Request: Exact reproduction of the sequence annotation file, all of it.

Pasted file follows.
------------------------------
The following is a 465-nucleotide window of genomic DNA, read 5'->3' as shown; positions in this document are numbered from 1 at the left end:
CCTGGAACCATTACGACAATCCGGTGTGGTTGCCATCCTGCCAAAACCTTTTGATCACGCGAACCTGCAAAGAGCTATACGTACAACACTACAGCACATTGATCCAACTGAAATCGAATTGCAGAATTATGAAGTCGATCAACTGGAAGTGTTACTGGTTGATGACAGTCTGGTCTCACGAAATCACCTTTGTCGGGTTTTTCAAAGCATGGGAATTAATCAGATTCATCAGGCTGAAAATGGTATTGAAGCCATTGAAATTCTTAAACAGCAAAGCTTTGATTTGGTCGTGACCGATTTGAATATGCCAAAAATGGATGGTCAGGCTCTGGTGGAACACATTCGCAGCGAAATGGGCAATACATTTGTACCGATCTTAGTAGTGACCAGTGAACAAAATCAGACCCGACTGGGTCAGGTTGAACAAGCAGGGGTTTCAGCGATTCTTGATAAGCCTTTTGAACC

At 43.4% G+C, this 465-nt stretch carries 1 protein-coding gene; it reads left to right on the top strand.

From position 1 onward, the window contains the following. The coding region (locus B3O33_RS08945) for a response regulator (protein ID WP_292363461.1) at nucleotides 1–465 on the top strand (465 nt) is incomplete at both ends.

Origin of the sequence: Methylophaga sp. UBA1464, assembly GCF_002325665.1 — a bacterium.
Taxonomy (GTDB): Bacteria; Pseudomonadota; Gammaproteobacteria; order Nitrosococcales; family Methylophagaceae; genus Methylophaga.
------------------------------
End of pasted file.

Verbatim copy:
The following is a 465-nucleotide window of genomic DNA, read 5'->3' as shown; positions in this document are numbered from 1 at the left end:
CCTGGAACCATTACGACAATCCGGTGTGGTTGCCATCCTGCCAAAACCTTTTGATCACGCGAACCTGCAAAGAGCTATACGTACAACACTACAGCACATTGATCCAACTGAAATCGAATTGCAGAATTATGAAGTCGATCAACTGGAAGTGTTACTGGTTGATGACAGTCTGGTCTCACGAAATCACCTTTGTCGGGTTTTTCAAAGCATGGGAATTAATCAGATTCATCAGGCTGAAAATGGTATTGAAGCCATTGAAATTCTTAAACAGCAAAGCTTTGATTTGGTCGTGACCGATTTGAATATGCCAAAAATGGATGGTCAGGCTCTGGTGGAACACATTCGCAGCGAAATGGGCAATACATTTGTACCGATCTTAGTAGTGACCAGTGAACAAAATCAGACCCGACTGGGTCAGGTTGAACAAGCAGGGGTTTCAGCGATTCTTGATAAGCCTTTTGAACC

At 43.4% G+C, this 465-nt stretch carries 1 protein-coding gene; it reads left to right on the top strand.

From position 1 onward, the window contains the following. The coding region (locus B3O33_RS08945) for a response regulator (protein ID WP_292363461.1) at nucleotides 1–465 on the top strand (465 nt) is incomplete at both ends.

Origin of the sequence: Methylophaga sp. UBA1464, assembly GCF_002325665.1 — a bacterium.
Taxonomy (GTDB): Bacteria; Pseudomonadota; Gammaproteobacteria; order Nitrosococcales; family Methylophagaceae; genus Methylophaga.